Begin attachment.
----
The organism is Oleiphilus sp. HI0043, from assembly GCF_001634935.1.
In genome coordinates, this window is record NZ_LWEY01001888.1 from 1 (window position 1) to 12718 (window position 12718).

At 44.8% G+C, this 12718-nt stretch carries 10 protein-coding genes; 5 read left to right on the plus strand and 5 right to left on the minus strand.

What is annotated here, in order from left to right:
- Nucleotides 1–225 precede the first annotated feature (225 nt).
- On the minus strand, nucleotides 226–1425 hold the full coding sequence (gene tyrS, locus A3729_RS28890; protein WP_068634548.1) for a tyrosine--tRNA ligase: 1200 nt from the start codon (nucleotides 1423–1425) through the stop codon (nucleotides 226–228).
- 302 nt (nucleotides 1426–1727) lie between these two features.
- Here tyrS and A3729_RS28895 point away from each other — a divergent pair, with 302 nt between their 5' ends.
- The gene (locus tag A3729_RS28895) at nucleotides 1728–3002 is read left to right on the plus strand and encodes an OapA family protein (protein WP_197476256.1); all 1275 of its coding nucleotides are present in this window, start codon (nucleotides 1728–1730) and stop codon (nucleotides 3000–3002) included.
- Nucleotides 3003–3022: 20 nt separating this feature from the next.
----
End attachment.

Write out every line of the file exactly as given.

The organism is Oleiphilus sp. HI0043, from assembly GCF_001634935.1.
In genome coordinates, this window is record NZ_LWEY01001888.1 from 1 (window position 1) to 12718 (window position 12718).

At 44.8% G+C, this 12718-nt stretch carries 10 protein-coding genes; 5 read left to right on the plus strand and 5 right to left on the minus strand.

What is annotated here, in order from left to right:
- Nucleotides 1–225 precede the first annotated feature (225 nt).
- On the minus strand, nucleotides 226–1425 hold the full coding sequence (gene tyrS, locus A3729_RS28890; protein WP_068634548.1) for a tyrosine--tRNA ligase: 1200 nt from the start codon (nucleotides 1423–1425) through the stop codon (nucleotides 226–228).
- 302 nt (nucleotides 1426–1727) lie between these two features.
- Here tyrS and A3729_RS28895 point away from each other — a divergent pair, with 302 nt between their 5' ends.
- The gene (locus tag A3729_RS28895) at nucleotides 1728–3002 is read left to right on the plus strand and encodes an OapA family protein (protein WP_197476256.1); all 1275 of its coding nucleotides are present in this window, start codon (nucleotides 1728–1730) and stop codon (nucleotides 3000–3002) included.
- Nucleotides 3003–3022: 20 nt separating this feature from the next.